How much direction or interaction do you have with the board on a week‑to‑week or month‑to‑month basis?
We're meeting weekly at the moment.  We're doing a transition plan, obviously.  I've been in this position seven weeks now.  My hope is that when the board gets more comfortable with what we're doing internally with the staff, they will not need to meet as frequently.  They have their own businesses to run.

Our trade association, our goal is to staff up.  When I came in, we had four vacancies.  Even before I came in, people were leaving because of the uncertainty of what was going on. I've hired three individuals in the last three weeks.  We have a new position out now for a new event manager to help with overseeing Origins and the trade show going forward.

That's a new position, right?
Correct, that's a new one.  That was the old deputy director position we had before, which was vacant.  We're bringing in another level of management to help with that workload.  I hired a new project manager to help with registration and to do some data collection for our industry.  We have a new director of communication coming on board here on March 4th.

Was one of those replacing Dominique?
Correct, she is leaving.  This Friday, February 22nd, is her last day with us.

What was her position?
She was the marketing manager.  We're actually making that a communications manager.  It'll be a little bit broader than just marketing.  It's about doing more communication with our members, doing some more strategic communication around social media.  We're looking at getting our news direction up where it should be.

We're actually putting more information out to our membership about stats in the industry, upcoming trainings, opportunities for them.  We want a more robust communications team.  This new person will do that, working with Meg, who is currently our convention coordinator.  She's moving into more of a community outreach and social media coordinator position.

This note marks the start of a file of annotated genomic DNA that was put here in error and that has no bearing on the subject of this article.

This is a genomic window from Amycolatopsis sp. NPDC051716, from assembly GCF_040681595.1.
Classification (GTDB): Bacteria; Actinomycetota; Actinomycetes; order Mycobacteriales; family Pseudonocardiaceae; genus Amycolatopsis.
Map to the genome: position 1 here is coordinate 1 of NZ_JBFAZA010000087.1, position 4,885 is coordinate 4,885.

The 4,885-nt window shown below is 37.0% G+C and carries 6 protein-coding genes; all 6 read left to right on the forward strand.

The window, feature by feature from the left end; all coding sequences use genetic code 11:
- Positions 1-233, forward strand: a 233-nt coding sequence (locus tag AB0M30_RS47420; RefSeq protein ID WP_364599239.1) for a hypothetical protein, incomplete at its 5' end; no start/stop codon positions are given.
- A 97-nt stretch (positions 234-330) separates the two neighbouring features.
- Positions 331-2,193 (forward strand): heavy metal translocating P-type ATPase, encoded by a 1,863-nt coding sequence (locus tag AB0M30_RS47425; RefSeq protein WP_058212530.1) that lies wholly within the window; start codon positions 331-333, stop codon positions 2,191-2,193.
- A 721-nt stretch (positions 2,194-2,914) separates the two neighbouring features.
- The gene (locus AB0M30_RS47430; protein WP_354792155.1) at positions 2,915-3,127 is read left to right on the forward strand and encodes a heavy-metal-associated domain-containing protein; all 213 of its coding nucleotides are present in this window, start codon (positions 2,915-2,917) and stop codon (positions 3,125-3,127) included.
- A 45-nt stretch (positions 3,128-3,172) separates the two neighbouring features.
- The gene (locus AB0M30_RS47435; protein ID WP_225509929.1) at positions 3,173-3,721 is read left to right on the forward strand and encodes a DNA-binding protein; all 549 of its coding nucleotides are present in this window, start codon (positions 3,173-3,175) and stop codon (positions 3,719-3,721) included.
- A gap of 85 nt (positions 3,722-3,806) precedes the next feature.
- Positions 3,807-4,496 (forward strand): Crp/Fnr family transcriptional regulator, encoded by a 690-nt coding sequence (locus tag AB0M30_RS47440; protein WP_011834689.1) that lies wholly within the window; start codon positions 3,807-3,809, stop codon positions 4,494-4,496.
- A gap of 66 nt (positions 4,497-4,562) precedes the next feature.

We're doing a little restructuring internally to fit people's skill sets a little better.

Now the million-dollar question.  Do you feel like you're going to be appropriately staffed for the GAMA Trade Show?
Absolutely.  That's why I made sure that we had these three hires onboard prior to that.  The third one is an education manager.  This person has over 10 years' experience in the industry working in trade associations, not necessarily gaming industry.  She's well‑versed in creating training programs.  She's my first hire that I made.  Melissa Jacobs is her name.  She actually worked for me in a previous association I was at.  Her mandate is to create these education programs I talked about earlier and make something new for us to offer our membership.

With the turnover, the new hires, restructuring, is the net staff members going to be the same, greater, or less when you're done staffing compared to where it was a year ago?
We were budgeted at 10 staff people last year, and we'll be at 10 staff people this year.  We're working on our budget for 2019 and 2020 with our board.  It's going to be funding level for those 10 staff people.

Do I understand correctly there wasn't really a transition agreement with [previous Executive Director] John Ward (see "Ward Departs GAMA Office")?  Did you have the benefit of being able to interact with him in learning your job?
I've interacted with him a couple times since I came onboard.  I was not involved in the negotiation between the board and him on his severance agreement.  That is signed and done.  He has a one‑year contract with us to do some consulting.

That's good news.
Yes.  That was signed a couple weeks ago, so we'll be definitely having conversations with him, as needed.  He has a lot of information that's worth sharing.  It's important that he made himself available for that.  My understanding is he's taken another job starting sometime soon.  I don't know the details of that.